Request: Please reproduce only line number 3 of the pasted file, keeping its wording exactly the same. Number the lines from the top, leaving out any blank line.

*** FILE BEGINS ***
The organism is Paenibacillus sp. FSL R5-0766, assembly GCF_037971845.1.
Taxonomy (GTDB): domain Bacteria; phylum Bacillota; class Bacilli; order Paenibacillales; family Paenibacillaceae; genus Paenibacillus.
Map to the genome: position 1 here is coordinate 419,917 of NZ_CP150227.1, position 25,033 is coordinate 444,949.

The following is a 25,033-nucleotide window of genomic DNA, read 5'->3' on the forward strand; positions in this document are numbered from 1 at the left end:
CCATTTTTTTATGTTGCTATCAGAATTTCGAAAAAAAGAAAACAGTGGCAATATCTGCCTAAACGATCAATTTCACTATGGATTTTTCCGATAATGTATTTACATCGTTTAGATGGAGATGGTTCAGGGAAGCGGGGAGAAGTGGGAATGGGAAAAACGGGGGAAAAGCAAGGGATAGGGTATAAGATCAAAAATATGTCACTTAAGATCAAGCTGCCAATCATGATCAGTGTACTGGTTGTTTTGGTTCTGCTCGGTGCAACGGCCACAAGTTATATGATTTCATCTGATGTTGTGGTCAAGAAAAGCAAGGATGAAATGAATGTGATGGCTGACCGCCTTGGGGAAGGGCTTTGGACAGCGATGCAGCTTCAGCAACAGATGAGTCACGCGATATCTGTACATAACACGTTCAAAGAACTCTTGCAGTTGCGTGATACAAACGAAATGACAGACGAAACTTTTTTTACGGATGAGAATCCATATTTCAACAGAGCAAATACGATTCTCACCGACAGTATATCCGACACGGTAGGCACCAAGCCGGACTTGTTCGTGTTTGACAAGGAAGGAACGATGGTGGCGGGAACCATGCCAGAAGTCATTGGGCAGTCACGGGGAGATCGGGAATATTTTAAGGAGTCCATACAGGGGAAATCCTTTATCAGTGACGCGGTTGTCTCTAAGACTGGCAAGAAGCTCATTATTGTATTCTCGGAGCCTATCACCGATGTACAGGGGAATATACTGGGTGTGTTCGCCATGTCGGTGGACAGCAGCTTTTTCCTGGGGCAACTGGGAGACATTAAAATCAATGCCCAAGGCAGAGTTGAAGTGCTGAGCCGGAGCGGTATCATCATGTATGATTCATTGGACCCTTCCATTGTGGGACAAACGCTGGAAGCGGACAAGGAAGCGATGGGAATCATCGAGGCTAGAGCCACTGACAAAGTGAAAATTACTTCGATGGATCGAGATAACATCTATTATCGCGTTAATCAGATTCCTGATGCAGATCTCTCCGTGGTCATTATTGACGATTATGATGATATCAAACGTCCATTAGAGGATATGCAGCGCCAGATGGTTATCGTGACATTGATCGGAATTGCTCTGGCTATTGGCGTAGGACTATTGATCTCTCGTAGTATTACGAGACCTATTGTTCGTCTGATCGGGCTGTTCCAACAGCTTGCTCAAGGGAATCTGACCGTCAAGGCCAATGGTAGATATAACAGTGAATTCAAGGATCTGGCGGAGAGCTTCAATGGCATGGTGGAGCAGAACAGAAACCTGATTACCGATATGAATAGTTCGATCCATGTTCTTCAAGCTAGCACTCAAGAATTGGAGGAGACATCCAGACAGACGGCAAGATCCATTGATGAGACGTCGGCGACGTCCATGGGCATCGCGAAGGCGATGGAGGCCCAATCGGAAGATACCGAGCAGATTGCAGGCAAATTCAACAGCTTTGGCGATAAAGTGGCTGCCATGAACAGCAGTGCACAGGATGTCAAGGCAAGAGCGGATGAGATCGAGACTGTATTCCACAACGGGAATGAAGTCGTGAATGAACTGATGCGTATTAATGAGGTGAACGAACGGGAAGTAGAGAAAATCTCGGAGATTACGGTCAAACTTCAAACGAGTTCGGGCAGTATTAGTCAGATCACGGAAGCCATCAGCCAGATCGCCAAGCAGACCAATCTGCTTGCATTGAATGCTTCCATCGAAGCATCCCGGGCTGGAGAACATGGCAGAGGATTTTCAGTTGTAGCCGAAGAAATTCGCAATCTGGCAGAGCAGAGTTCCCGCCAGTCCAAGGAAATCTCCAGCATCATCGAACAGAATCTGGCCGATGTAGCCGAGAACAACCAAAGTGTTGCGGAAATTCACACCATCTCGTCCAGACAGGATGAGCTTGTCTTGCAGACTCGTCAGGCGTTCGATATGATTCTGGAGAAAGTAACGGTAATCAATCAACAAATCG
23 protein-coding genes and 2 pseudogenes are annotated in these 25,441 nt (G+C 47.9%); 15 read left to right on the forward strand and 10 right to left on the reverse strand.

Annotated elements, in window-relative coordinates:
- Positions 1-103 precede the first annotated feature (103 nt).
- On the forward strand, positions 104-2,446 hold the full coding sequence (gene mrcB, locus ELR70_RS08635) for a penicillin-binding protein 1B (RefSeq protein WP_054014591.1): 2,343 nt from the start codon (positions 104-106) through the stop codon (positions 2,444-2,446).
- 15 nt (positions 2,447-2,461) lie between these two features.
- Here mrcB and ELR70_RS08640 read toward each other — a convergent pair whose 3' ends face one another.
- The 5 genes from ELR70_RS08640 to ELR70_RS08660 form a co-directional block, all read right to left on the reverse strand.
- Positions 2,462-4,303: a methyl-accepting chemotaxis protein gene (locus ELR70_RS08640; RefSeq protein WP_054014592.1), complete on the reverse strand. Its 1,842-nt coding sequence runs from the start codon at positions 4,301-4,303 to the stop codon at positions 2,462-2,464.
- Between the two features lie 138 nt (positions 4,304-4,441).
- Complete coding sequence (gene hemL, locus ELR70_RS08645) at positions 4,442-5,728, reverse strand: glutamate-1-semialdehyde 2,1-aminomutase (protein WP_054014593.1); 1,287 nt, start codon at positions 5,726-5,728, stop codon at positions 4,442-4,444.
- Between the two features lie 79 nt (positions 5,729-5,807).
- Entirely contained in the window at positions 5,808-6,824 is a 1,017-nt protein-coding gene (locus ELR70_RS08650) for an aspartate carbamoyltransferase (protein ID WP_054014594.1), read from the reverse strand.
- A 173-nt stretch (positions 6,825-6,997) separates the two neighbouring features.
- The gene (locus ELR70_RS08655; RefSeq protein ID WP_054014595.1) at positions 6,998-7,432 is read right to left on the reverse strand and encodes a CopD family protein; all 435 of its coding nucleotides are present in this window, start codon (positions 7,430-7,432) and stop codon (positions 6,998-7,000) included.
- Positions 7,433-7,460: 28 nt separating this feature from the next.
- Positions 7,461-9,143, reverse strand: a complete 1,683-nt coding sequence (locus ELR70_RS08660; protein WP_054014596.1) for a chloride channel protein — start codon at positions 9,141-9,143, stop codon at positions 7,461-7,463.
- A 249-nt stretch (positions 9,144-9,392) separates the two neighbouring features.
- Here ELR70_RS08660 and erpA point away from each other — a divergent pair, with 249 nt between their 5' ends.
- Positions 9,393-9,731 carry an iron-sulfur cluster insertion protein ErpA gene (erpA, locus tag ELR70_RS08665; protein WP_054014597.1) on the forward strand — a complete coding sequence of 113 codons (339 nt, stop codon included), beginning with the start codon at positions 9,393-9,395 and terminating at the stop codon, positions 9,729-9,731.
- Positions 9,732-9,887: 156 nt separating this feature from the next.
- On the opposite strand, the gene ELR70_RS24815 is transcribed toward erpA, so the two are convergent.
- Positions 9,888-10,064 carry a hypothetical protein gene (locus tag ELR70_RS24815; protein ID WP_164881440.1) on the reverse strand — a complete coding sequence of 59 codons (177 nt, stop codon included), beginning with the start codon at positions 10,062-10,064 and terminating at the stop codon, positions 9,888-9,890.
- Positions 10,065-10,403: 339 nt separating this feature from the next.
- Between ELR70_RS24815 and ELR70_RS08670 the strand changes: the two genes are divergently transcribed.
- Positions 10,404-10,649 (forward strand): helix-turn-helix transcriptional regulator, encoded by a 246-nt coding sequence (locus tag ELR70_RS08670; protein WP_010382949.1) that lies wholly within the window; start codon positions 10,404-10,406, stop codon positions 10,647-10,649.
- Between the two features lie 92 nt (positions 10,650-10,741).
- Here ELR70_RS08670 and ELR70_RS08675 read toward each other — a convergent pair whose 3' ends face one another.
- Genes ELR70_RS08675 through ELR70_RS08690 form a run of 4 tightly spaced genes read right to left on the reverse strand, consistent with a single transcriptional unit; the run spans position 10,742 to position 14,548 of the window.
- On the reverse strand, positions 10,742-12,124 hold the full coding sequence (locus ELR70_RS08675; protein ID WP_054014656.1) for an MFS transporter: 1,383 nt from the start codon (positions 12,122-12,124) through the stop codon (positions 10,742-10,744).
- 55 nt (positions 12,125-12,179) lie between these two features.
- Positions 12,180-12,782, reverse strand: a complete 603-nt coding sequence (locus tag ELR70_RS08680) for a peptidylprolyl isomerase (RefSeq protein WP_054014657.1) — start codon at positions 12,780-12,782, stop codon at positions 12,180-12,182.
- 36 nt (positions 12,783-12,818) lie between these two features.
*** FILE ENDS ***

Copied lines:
Map to the genome: position 1 here is coordinate 419,917 of NZ_CP150227.1, position 25,033 is coordinate 444,949.